I know movement is movement, but I had never considered ballet in a chair. We are the only ones in a chair and Carly can’t really move her arms and legs, so I was wondering how it would work, would the instructor even understand or know what to do?
Bim, the epic woman that she is, took it on as a challenge. She taught Carly how to move her head in beautiful ways, I don’t even know how. It’s taught us new ways to move in our chairs. She has been amazing, integrating us into the dance. She’s made it very beautiful.
MS Society dancers Carly and Ekow say the experience has been ‘eye-popping’ (Image: ROH )
Dancing is almost like meditation. It’s like you only focus on your movements and the music and your timing. And the fact that we get our own little duet together, just makes it all very romantic. It’s not a bad date night, taking your girl to the ballet, right?
I’m Carly Houston, I’m 36 and based in London. My experience with MS has been very weird. In the beginning, I was able to walk, and then I’ve just gone straight to a chair and I can’t even use my hands. So, it’s very frustrating.
I find being part of this project amazing. I love the fact that my partner and I can have our own little dance. I think it’s really cool.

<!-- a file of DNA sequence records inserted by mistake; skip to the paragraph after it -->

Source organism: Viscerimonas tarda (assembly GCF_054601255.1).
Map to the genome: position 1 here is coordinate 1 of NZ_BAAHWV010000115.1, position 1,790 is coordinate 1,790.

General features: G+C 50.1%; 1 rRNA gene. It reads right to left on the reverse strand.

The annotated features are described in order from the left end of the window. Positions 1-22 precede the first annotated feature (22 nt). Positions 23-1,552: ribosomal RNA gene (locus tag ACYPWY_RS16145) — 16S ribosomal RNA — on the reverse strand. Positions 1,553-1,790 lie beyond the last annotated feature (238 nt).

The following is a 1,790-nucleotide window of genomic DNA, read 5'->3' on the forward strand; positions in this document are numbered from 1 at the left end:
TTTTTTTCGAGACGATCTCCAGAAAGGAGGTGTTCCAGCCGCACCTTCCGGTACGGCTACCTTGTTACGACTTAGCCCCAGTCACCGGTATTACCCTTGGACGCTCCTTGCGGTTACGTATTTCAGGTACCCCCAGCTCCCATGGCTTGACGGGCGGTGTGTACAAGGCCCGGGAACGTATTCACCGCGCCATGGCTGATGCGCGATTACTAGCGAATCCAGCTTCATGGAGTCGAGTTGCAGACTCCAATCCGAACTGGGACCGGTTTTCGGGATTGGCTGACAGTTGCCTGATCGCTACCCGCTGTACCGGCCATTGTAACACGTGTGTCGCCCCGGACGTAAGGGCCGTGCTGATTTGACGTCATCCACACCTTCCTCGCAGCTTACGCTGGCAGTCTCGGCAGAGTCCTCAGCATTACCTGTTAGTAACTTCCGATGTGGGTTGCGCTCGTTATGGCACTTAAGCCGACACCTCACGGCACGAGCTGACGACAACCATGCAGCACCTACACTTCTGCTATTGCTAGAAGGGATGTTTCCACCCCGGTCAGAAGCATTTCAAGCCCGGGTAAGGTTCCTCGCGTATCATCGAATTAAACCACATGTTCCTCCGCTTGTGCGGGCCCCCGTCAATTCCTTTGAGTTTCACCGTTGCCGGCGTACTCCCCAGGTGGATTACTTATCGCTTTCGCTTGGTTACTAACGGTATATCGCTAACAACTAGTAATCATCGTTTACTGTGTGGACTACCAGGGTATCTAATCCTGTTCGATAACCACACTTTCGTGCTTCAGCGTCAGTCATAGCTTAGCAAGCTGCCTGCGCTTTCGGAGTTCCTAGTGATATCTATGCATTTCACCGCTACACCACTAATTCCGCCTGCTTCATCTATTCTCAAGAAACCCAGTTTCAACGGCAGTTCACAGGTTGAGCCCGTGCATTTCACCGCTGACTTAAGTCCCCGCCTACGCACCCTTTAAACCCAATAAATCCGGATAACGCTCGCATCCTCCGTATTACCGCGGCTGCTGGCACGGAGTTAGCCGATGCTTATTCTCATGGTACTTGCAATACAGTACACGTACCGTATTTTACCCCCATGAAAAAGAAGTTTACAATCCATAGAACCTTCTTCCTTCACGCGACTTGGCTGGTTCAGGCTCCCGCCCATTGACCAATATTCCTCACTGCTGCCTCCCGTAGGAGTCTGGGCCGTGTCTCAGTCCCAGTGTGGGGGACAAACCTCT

I totally agree with what he said. I know, I know, he talks a lot! When we dance, everything else disappears, it’s just us. I love it.
MS Society dancers Carly and Ekow share an intimate moment (Image: ROH )
Bim Malcomson is a dance artist, choreographer and educator: Disease and disability can make people feel very isolated. Having watched my husband going from an able-bodied successful man to a wheelchair user, I feel I am able to create this piece. I wouldn’t feel able to ask otherwise.
More projects and spaces where you can be accepted, nourished and around people sharing a similar experience are very, very important. Able-bodied people don’t understand that. They can’t.
What I love about The Cellist is that (choreographer) Cathy Marston creates a love affair with Jacqueline and the cello, and her husband. So we have explored cello shapes and curves, then I asked the dancers to make up their own expression of that. It’s a collaboration.
I’ve done a lot of research into ballet and I’ve boiled it down to mapping, which is three-dimensional geometry in time and space. I use that as a framework. Carly, for example, can only move her head. Her movement can still be informed by these ideas.
What I love about people living with MS is that they may feel terrible but they show up. They are an extraordinary group of people. They are amazing. I have high expectations. I want you to do the best you can do, but it’s really important to get the balance of their needs and the performance level. So I try to create an environment where it’s a conversational space as well as creative. I feel so honoured to be with them. It’s a reciprocal growing, joyous experience.
Something I’ve really noticed working with people with multiple sclerosis is it’s really, really unpredictable. So that was one of my thoughts creating this piece. And with the ending, I just wanted to give the space to see that each and every one of these dancers is a beautiful human being.